On January 29, 1984, Lewis and his team closed the deal with the Playtex team representing McCall for the amount of $22.5 million of which Bankers Trust provided $19 million. The winning bid was $4.5 million greater than worth Lewis valued McCall Pattern at.
Let’s take a quick mental check of some of the key points and insights.
What did Lewis gain by doing this deal?
He became an owner of an American business through executing a deal on Wall Street.
He gained a reputation as someone who could execute high powered deals.
In his own words, “The McCall deal really laid the groundwork for our next transaction because it gave us credibility in the marketplace,” The next transaction was his acquisition of Beatrice Internal Food. The biggest in his illustrious career.
He increased his net-worth.
He positioned himself as someone who could successful acquire companies
What premium did Lewis pay on this deal?
He paid $4.5 million more than the business was worth.
It took him 9 months of emotional, mental and physical pain to execute the deal.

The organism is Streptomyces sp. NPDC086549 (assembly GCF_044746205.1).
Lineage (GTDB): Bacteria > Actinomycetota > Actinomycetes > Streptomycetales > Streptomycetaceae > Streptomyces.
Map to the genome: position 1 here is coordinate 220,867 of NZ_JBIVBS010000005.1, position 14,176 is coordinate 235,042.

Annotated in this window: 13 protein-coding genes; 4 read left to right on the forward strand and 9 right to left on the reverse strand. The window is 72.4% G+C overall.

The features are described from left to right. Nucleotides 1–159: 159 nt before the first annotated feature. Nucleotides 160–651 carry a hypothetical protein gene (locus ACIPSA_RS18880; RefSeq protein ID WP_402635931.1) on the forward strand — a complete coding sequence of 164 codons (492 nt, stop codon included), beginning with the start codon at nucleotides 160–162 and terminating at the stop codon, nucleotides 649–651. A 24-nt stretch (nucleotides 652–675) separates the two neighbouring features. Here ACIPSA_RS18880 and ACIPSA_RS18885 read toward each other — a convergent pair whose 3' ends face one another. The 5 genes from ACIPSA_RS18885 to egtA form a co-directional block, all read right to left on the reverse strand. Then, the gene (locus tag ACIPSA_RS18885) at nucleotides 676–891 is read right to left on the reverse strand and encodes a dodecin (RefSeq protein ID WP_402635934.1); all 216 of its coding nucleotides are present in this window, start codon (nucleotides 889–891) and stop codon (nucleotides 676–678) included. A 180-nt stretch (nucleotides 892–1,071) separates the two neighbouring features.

He could not openly come out as being the lead investor for the leveraged buyout until when the deal was more of less completed.
Why did Lewis pay the premium?
He was an unknown quantity in the high powered deal making game.
He didn’t come from the traditional background for high finance.
My thesis Premium on your first Deal is a work in progress. This post is just an introduction that I reckon will change with time. I am also open to the fact that I might be wrong and I am happy to be corrected.
I really hope that you have enjoyed reading this post and learnt a thing or two. If you like my writing and want to be the first to be notified when new posts come out, please sign up below.
If you like to learn more about leveraged buyouts, I can’t recommend this book enough, Kings of Capital by David Carey and John Morris. To learn more about Rockefeller, I highly recommend reading Titan by Ron Chernow.